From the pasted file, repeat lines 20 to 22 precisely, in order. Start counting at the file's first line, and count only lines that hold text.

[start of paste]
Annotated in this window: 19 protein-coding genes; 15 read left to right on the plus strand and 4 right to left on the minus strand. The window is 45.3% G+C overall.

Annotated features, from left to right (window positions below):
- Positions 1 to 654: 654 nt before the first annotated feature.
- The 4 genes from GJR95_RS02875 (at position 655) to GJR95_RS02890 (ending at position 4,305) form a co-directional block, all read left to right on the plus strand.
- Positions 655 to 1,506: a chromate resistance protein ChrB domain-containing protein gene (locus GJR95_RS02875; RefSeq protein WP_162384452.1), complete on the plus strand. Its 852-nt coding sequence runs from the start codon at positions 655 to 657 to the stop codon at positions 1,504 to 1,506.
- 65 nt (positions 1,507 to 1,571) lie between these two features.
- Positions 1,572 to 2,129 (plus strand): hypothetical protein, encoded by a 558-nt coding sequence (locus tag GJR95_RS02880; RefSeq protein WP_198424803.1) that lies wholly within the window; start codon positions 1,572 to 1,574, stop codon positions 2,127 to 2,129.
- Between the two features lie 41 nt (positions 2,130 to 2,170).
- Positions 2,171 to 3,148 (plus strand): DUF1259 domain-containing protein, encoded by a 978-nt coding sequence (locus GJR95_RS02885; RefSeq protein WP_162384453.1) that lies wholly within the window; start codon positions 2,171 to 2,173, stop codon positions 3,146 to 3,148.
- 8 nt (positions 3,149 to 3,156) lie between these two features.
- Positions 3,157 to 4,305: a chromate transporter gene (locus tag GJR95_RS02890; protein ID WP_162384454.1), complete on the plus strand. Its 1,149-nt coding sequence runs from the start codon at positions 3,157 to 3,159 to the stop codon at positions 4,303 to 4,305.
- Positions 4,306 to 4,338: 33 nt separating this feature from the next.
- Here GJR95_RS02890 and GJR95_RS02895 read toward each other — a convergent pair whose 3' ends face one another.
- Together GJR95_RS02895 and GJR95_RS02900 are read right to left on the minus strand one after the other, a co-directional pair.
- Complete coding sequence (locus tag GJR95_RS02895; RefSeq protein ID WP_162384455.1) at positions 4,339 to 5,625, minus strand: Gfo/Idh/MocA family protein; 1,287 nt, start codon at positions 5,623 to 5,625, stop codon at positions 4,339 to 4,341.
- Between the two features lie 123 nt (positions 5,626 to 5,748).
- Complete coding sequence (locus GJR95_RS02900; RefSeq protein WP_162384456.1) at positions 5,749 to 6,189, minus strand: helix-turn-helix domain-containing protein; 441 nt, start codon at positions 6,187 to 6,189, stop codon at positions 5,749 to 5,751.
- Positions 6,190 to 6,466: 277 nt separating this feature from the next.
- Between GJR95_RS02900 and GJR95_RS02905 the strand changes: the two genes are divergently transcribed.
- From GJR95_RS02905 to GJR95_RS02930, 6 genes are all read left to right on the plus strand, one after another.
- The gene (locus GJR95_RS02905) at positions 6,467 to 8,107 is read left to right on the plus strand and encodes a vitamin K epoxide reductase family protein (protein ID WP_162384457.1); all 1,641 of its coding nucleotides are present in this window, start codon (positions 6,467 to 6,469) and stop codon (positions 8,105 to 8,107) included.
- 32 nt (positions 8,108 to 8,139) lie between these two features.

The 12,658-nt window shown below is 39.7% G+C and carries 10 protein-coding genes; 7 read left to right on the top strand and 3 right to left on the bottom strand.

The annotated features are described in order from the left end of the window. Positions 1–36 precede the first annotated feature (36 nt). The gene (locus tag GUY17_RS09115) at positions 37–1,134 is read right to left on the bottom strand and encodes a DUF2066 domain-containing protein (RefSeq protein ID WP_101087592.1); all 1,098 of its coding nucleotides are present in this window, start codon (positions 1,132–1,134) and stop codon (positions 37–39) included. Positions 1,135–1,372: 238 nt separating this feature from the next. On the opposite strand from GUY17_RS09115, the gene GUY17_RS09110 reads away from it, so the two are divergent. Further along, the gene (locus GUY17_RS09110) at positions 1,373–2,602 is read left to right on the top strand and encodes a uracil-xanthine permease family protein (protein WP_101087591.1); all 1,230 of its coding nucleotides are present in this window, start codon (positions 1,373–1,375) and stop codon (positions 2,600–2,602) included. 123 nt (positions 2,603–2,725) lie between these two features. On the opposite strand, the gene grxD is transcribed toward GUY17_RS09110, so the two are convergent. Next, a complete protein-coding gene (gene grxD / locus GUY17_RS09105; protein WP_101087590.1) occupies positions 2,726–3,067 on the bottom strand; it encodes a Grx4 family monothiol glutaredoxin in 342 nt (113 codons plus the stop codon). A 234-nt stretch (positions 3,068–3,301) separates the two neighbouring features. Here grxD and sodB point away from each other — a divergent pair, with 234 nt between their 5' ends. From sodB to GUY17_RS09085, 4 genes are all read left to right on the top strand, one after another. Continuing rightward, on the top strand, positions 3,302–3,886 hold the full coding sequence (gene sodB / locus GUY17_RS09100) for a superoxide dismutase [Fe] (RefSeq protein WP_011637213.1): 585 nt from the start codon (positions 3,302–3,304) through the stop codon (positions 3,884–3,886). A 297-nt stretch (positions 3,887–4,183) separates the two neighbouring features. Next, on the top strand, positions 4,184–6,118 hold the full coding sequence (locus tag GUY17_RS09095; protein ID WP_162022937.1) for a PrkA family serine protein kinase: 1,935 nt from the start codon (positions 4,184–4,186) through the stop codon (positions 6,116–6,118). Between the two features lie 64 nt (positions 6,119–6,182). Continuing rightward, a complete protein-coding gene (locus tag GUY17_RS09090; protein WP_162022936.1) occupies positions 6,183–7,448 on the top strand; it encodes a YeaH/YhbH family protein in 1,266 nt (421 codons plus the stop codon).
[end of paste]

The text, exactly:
- From GJR95_RS02905 to GJR95_RS02930, 6 genes are all read left to right on the plus strand, one after another.
- The gene (locus GJR95_RS02905) at positions 6,467 to 8,107 is read left to right on the plus strand and encodes a vitamin K epoxide reductase family protein (protein ID WP_162384457.1); all 1,641 of its coding nucleotides are present in this window, start codon (positions 6,467 to 6,469) and stop codon (positions 8,105 to 8,107) included.
- 32 nt (positions 8,108 to 8,139) lie between these two features.